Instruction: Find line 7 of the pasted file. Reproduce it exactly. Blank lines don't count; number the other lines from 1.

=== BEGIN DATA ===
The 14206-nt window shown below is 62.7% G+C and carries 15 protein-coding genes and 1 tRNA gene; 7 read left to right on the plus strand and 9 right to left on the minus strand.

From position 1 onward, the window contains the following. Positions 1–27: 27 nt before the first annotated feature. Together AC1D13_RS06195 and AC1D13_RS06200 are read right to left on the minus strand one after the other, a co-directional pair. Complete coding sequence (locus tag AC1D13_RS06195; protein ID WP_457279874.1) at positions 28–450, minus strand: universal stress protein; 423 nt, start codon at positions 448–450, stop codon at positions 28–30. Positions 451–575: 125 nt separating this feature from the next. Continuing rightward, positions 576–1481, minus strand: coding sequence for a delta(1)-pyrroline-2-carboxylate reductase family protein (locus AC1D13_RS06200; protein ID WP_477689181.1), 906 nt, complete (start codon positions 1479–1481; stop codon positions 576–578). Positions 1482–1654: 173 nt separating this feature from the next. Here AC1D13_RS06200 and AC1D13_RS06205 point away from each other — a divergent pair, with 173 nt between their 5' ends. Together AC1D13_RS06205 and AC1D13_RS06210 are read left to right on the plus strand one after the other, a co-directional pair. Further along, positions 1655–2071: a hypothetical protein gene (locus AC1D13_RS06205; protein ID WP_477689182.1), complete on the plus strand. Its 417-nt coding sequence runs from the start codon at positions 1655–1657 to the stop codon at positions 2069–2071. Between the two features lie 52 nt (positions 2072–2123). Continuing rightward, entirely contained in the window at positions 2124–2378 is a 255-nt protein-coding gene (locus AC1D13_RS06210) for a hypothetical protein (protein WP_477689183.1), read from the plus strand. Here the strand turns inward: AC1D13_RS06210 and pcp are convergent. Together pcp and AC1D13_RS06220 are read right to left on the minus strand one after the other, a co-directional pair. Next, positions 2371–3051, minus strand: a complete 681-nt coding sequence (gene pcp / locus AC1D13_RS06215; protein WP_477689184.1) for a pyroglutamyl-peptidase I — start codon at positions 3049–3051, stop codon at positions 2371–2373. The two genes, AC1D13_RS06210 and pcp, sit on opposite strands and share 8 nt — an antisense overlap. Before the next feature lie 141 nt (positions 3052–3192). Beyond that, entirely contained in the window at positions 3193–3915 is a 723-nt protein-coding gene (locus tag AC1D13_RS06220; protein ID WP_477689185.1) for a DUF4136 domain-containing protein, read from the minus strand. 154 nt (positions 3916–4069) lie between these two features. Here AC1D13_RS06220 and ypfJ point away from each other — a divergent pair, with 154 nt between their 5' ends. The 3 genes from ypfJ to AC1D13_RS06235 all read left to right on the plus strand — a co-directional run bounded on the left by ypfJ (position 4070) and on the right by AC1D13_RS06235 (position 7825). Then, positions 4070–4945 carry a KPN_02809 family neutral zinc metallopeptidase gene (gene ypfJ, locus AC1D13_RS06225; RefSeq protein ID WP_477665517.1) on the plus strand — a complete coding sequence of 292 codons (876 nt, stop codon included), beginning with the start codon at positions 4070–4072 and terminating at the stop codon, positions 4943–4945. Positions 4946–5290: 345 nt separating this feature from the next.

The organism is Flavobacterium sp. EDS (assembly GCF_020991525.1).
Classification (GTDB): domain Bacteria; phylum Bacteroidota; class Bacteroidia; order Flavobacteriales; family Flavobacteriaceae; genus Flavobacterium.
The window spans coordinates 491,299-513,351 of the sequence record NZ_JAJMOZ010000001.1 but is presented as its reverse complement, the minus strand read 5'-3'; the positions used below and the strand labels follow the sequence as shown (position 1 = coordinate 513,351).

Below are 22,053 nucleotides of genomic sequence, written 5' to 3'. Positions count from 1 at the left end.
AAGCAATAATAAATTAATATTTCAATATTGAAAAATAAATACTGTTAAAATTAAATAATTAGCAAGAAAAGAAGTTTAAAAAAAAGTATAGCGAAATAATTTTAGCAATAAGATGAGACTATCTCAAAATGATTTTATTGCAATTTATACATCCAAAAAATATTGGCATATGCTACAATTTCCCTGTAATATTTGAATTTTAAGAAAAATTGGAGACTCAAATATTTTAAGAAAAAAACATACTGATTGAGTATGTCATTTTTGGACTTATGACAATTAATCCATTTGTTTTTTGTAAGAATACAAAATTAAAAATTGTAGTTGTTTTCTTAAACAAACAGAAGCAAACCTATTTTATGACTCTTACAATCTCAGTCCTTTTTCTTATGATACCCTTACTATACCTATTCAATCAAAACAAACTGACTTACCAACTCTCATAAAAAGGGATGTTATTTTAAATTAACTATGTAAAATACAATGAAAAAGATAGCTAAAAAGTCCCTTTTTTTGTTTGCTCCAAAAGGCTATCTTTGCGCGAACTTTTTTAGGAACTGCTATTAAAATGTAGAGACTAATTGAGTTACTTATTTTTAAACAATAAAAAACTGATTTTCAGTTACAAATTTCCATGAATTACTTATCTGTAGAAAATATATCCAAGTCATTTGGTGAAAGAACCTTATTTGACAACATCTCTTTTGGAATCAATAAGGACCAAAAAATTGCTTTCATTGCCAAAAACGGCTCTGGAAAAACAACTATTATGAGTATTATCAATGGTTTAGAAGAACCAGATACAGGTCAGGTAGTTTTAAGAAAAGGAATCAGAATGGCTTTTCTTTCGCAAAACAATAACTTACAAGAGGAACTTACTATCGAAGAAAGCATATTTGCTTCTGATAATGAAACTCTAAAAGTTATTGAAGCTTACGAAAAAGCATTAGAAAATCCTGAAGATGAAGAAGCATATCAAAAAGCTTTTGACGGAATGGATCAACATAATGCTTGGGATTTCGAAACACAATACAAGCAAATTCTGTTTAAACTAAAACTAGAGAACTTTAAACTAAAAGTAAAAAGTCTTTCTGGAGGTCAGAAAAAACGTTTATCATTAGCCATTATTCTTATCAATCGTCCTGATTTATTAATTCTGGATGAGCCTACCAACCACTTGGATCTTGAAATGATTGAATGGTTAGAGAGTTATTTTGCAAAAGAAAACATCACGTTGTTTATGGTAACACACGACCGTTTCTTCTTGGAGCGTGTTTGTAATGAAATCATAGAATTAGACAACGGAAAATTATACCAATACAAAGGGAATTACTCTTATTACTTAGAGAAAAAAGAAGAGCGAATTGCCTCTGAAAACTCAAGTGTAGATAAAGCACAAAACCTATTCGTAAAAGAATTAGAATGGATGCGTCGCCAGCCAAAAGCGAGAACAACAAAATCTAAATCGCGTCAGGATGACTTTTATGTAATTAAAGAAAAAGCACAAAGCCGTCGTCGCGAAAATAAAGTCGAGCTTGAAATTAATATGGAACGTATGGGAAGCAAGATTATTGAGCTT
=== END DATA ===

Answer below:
AAGCAATAATAAATTAATATTTCAATATTGAAAAATAAATACTGTTAAAATTAAATAATTAGCAAGAAAAGAAGTTTAAAAAAAAGTATAGCGAAATAATTTTAGCAATAAGATGAGACTATCTCAAAATGATTTTATTGCAATTTATACATCCAAAAAATATTGGCATATGCTACAATTTCCCTGTAATATTTGAATTTTAAGAAAAATTGGAGACTCAAATATTTTAAGAAAAAAACATACTGATTGAGTATGTCATTTTTGGACTTATGACAATTAATCCATTTGTTTTTTGTAAGAATACAAAATTAAAAATTGTAGTTGTTTTCTTAAACAAACAGAAGCAAACCTATTTTATGACTCTTACAATCTCAGTCCTTTTTCTTATGATACCCTTACTATACCTATTCAATCAAAACAAACTGACTTACCAACTCTCATAAAAAGGGATGTTATTTTAAATTAACTATGTAAAATACAATGAAAAAGATAGCTAAAAAGTCCCTTTTTTTGTTTGCTCCAAAAGGCTATCTTTGCGCGAACTTTTTTAGGAACTGCTATTAAAATGTAGAGACTAATTGAGTTACTTATTTTTAAACAATAAAAAACTGATTTTCAGTTACAAATTTCCATGAATTACTTATCTGTAGAAAATATATCCAAGTCATTTGGTGAAAGAACCTTATTTGACAACATCTCTTTTGGAATCAATAAGGACCAAAAAATTGCTTTCATTGCCAAAAACGGCTCTGGAAAAACAACTATTATGAGTATTATCAATGGTTTAGAAGAACCAGATACAGGTCAGGTAGTTTTAAGAAAAGGAATCAGAATGGCTTTTCTTTCGCAAAACAATAACTTACAAGAGGAACTTACTATCGAAGAAAGCATATTTGCTTCTGATAATGAAACTCTAAAAGTTATTGAAGCTTACGAAAAAGCATTAGAAAATCCTGAAGATGAAGAAGCATATCAAAAAGCTTTTGACGGAATGGATCAACATAATGCTTGGGATTTCGAAACACAATACAAGCAAATTCTGTTTAAACTAAAACTAGAGAACTTTAAACTAAAAGTAAAAAGTCTTTCTGGAGGTCAGAAAAAACGTTTATCATTAGCCATTATTCTTATCAATCGTCCTGATTTATTAATTCTGGATGAGCCTACCAACCACTTGGATCTTGAAATGATTGAATGGTTAGAGAGTTATTTTGCAAAAGAAAACATCACGTTGTTTATGGTAACACACGACCGTTTCTTCTTGGAGCGTGTTTGTAATGAAATCATAGAATTAGACAACGGAAAATTATACCAATACAAAGGGAATTACTCTTATTACTTAGAGAAAAAAGAAGAGCGAATTGCCTCTGAAAACTCAAGTGTAGATAAAGCACAAAACCTATTCGTAAAAGAATTAGAATGGATGCGTCGCCAGCCAAAAGCGAGAACAACAAAATCTAAATCGCGTCAGGATGACTTTTATGTAATTAAAGAAAAAGCACAAAGCCGTCGTCGCGAAAATAAAGTCGAGCTTGAAATTAATATGGAACGTATGGGAAGCAAGATTATTGAGCTT